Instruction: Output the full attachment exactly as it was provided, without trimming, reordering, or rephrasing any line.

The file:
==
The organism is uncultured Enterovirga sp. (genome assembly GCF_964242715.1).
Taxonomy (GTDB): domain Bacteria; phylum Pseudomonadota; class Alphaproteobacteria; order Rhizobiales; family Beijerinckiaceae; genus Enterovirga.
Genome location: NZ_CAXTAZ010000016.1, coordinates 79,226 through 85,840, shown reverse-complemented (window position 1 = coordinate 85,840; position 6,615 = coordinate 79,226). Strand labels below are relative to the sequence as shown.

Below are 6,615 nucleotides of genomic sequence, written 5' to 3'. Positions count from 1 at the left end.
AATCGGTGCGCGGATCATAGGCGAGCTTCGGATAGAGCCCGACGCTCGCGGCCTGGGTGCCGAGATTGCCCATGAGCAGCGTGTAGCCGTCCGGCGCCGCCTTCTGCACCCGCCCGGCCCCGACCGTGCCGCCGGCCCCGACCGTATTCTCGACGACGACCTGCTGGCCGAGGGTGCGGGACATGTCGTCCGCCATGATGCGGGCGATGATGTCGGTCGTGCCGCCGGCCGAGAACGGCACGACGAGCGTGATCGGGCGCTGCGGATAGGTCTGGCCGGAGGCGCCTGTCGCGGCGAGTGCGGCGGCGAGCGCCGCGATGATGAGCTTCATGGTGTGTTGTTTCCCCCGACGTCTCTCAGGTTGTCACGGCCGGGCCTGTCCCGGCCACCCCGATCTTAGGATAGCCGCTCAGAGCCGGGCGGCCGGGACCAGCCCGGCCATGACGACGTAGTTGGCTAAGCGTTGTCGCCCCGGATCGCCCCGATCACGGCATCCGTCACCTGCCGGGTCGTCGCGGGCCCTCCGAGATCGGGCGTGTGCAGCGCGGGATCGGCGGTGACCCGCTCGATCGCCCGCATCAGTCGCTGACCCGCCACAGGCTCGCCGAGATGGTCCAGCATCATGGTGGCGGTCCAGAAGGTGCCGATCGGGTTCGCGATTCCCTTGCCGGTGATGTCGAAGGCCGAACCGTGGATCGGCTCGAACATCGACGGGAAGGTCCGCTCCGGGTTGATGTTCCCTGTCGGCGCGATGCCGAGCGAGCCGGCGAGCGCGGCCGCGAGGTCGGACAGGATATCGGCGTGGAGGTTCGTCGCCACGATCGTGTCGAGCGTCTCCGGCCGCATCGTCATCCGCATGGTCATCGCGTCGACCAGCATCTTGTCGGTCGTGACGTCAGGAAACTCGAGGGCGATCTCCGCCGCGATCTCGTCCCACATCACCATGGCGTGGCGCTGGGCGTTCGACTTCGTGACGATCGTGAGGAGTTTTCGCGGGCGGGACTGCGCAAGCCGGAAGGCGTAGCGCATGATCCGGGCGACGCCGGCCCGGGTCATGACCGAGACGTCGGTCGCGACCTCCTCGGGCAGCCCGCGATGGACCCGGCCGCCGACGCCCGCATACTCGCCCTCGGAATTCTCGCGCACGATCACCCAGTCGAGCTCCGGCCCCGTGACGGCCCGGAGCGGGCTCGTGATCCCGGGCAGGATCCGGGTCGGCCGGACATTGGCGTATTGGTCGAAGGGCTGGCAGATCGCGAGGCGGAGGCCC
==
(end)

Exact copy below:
The organism is uncultured Enterovirga sp. (genome assembly GCF_964242715.1).
Taxonomy (GTDB): domain Bacteria; phylum Pseudomonadota; class Alphaproteobacteria; order Rhizobiales; family Beijerinckiaceae; genus Enterovirga.
Genome location: NZ_CAXTAZ010000016.1, coordinates 79,226 through 85,840, shown reverse-complemented (window position 1 = coordinate 85,840; position 6,615 = coordinate 79,226). Strand labels below are relative to the sequence as shown.

Below are 6,615 nucleotides of genomic sequence, written 5' to 3'. Positions count from 1 at the left end.
AATCGGTGCGCGGATCATAGGCGAGCTTCGGATAGAGCCCGACGCTCGCGGCCTGGGTGCCGAGATTGCCCATGAGCAGCGTGTAGCCGTCCGGCGCCGCCTTCTGCACCCGCCCGGCCCCGACCGTGCCGCCGGCCCCGACCGTATTCTCGACGACGACCTGCTGGCCGAGGGTGCGGGACATGTCGTCCGCCATGATGCGGGCGATGATGTCGGTCGTGCCGCCGGCCGAGAACGGCACGACGAGCGTGATCGGGCGCTGCGGATAGGTCTGGCCGGAGGCGCCTGTCGCGGCGAGTGCGGCGGCGAGCGCCGCGATGATGAGCTTCATGGTGTGTTGTTTCCCCCGACGTCTCTCAGGTTGTCACGGCCGGGCCTGTCCCGGCCACCCCGATCTTAGGATAGCCGCTCAGAGCCGGGCGGCCGGGACCAGCCCGGCCATGACGACGTAGTTGGCTAAGCGTTGTCGCCCCGGATCGCCCCGATCACGGCATCCGTCACCTGCCGGGTCGTCGCGGGCCCTCCGAGATCGGGCGTGTGCAGCGCGGGATCGGCGGTGACCCGCTCGATCGCCCGCATCAGTCGCTGACCCGCCACAGGCTCGCCGAGATGGTCCAGCATCATGGTGGCGGTCCAGAAGGTGCCGATCGGGTTCGCGATTCCCTTGCCGGTGATGTCGAAGGCCGAACCGTGGATCGGCTCGAACATCGACGGGAAGGTCCGCTCCGGGTTGATGTTCCCTGTCGGCGCGATGCCGAGCGAGCCGGCGAGCGCGGCCGCGAGGTCGGACAGGATATCGGCGTGGAGGTTCGTCGCCACGATCGTGTCGAGCGTCTCCGGCCGCATCGTCATCCGCATGGTCATCGCGTCGACCAGCATCTTGTCGGTCGTGACGTCAGGAAACTCGAGGGCGATCTCCGCCGCGATCTCGTCCCACATCACCATGGCGTGGCGCTGGGCGTTCGACTTCGTGACGATCGTGAGGAGTTTTCGCGGGCGGGACTGCGCAAGCCGGAAGGCGTAGCGCATGATCCGGGCGACGCCGGCCCGGGTCATGACCGAGACGTCGGTCGCGACCTCCTCGGGCAGCCCGCGATGGACCCGGCCGCCGACGCCCGCATACTCGCCCTCGGAATTCTCGCGCACGATCACCCAGTCGAGCTCCGGCCCCGTGACGGCCCGGAGCGGGCTCGTGATCCCGGGCAGGATCCGGGTCGGCCGGACATTGGCGTATTGGTCGAAGGGCTGGCAGATCGCGAGGCGGAGGCCC